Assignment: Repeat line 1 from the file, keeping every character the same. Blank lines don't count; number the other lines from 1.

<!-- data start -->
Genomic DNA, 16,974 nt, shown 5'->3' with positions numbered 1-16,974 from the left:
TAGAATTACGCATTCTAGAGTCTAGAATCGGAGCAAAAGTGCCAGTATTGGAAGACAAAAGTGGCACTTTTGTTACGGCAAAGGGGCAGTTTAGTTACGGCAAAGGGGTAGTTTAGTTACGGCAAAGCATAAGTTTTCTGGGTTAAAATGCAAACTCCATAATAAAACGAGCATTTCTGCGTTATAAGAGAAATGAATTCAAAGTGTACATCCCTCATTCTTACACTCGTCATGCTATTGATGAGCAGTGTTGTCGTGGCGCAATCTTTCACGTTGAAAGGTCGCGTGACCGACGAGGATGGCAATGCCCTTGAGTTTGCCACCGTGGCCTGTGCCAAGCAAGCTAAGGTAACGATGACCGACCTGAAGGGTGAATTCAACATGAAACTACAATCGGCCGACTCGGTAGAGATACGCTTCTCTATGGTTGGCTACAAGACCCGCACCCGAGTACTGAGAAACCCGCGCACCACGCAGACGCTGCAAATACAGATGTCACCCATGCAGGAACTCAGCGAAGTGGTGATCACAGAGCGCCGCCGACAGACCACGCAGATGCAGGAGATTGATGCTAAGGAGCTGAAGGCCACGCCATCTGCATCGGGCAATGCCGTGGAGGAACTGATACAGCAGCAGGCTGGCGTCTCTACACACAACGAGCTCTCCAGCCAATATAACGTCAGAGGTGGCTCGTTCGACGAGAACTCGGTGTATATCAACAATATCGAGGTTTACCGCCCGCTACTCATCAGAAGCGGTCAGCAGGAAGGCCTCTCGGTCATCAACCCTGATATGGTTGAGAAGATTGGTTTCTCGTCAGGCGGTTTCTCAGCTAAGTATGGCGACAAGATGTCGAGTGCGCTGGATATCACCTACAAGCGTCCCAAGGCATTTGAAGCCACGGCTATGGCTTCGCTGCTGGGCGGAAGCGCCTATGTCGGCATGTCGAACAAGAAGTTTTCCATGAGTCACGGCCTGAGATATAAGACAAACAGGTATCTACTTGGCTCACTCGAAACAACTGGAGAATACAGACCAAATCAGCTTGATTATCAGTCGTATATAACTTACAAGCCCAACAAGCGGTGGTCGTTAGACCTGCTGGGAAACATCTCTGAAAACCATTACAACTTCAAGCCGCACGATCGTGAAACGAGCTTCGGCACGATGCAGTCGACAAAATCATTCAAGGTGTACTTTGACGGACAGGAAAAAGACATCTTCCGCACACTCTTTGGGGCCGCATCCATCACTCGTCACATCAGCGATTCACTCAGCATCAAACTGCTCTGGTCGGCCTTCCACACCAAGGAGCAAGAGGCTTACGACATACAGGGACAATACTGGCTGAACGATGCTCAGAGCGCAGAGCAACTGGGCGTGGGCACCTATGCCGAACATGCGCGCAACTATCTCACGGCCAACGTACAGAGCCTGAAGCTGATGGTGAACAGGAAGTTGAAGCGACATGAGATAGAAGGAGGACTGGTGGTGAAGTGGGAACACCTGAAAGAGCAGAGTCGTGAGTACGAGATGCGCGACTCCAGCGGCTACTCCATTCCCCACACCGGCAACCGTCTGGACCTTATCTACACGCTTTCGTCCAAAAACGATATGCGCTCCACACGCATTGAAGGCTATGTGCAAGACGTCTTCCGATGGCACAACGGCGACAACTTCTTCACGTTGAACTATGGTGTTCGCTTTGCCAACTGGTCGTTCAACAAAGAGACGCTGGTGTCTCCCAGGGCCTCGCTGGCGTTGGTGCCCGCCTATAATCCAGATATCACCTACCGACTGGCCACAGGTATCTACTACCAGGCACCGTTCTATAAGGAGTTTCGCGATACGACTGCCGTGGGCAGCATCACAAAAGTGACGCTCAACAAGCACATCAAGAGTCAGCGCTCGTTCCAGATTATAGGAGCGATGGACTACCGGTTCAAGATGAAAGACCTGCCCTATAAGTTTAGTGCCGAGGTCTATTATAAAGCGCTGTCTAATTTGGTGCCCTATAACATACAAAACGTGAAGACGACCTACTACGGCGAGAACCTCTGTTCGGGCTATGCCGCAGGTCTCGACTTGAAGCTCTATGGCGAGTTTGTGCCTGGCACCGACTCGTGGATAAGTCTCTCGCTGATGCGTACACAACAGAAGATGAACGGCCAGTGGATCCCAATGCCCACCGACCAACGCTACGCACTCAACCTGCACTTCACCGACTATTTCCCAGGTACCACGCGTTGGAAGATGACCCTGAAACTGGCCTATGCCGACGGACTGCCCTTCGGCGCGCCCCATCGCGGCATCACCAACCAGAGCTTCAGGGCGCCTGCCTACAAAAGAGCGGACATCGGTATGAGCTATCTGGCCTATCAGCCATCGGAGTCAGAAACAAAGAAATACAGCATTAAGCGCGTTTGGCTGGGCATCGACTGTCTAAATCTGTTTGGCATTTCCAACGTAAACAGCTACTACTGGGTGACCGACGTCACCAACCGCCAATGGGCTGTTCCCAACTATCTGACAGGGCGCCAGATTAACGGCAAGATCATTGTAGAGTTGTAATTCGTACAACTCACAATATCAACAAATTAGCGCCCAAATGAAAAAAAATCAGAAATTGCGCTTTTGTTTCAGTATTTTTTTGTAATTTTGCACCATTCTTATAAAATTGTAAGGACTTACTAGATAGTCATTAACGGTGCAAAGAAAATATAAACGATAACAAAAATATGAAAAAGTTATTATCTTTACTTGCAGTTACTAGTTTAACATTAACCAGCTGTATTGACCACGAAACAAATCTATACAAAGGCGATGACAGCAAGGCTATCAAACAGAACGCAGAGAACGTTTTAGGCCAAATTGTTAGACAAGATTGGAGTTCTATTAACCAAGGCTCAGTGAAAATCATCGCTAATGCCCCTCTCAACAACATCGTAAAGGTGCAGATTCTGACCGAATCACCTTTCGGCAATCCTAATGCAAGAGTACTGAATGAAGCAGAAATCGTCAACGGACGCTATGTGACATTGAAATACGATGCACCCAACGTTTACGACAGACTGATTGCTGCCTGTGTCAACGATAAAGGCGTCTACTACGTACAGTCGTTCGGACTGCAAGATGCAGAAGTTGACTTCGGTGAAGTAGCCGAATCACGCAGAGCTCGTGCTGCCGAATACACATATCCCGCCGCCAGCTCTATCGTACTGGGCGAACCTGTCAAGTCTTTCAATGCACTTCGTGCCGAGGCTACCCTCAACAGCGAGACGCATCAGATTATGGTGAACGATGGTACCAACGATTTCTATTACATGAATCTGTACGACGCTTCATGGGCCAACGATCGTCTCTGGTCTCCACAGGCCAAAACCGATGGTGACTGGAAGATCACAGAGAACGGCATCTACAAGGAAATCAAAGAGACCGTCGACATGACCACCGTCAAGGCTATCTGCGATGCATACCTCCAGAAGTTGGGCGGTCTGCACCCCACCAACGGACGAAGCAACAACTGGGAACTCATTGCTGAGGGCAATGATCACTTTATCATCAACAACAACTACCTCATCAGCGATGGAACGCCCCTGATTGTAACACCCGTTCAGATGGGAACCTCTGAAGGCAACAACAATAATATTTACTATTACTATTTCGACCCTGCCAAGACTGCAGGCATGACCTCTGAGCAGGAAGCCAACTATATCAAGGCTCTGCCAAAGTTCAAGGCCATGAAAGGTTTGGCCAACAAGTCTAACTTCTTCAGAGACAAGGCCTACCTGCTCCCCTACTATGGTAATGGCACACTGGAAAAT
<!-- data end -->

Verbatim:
Genomic DNA, 16,974 nt, shown 5'->3' with positions numbered 1-16,974 from the left: